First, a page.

Thus, while attempts to bring in user voices, especially those with cognitive impairments, for co-initiating and co-designing general service improvements was rather successful (given large variations in disabilities that makes search for common needs more difficult) the ambitions to establish service improvements based on those voices have been much more challenging. It seems not enough to work with first-line managers, they need to continue entrenching the new professional approach (ethics) on co-creation to their personnel. Jönköping case exemplifies how such change can not be forced upon responsible managers and how they are challenged to improve their coaching and leadership abilities and methods.
All their advancement is however constantly challenged by external factors such as severe personnel shortage and rotation among personal assistants and managers, This brain drain takes much energy from building and sustaining a new co-creation friendly professional culture in concrete organisations. Of course, budget deficits also slow down organisational adaptation capacities.
Perhaps more unexpected for CoSIE insight is that using social media in co-creation has not proven very useful in Jönköping case, other than for reaching out to users in the geographical area. Social media was seen to be less well fitted for counterbalancing power inequalities among the most vulnerable user groups. Most fruitful service improvement conversations require establishing trust and relations to the dialogue partners from public service for the user to open up without fair of being misused. This requires organisational readiness and capacity, why face-to-face focus group interviews worked out so well. On the other hand there are interesting pioneering activities and innovations inJönköping in open service provision data creation that have great potential for co-initiating and advancing service improvements.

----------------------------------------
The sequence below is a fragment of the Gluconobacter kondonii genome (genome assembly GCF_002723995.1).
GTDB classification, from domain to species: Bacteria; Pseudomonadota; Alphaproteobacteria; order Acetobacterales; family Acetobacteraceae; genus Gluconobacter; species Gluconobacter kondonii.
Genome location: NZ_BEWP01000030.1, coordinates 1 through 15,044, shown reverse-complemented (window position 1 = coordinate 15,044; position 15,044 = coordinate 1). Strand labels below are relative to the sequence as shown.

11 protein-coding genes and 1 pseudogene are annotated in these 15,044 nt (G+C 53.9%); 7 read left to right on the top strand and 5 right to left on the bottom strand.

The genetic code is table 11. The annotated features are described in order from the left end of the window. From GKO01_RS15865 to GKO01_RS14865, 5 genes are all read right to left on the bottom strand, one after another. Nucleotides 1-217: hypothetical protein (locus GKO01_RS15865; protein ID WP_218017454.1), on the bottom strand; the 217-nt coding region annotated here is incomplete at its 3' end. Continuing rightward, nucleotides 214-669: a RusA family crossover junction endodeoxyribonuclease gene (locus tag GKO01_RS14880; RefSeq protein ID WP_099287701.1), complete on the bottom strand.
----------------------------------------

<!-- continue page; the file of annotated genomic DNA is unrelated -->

User participation and influence in service development becomes more an more entrenched as paradigm in Disability and Social services ion Jönköping municipality, also legitimised by current national legislation and supervising agencies. We have almost no doubts that at least some of already introduced piloting service improvements will live beyond the CoSIE time frame as part of the new organisational quality management strategy.
Most importantly entire municipal organisation has been committed for the past 5-6 towards increased user importance in improvement personalised services. The choice and the commitment to this, and some earlier pilot, prove sustained municipal interest and abilities to invite users to dialogues om improving services on more systemic level. That too points to an ongoing paradigm shift.
CoSIE partners involved: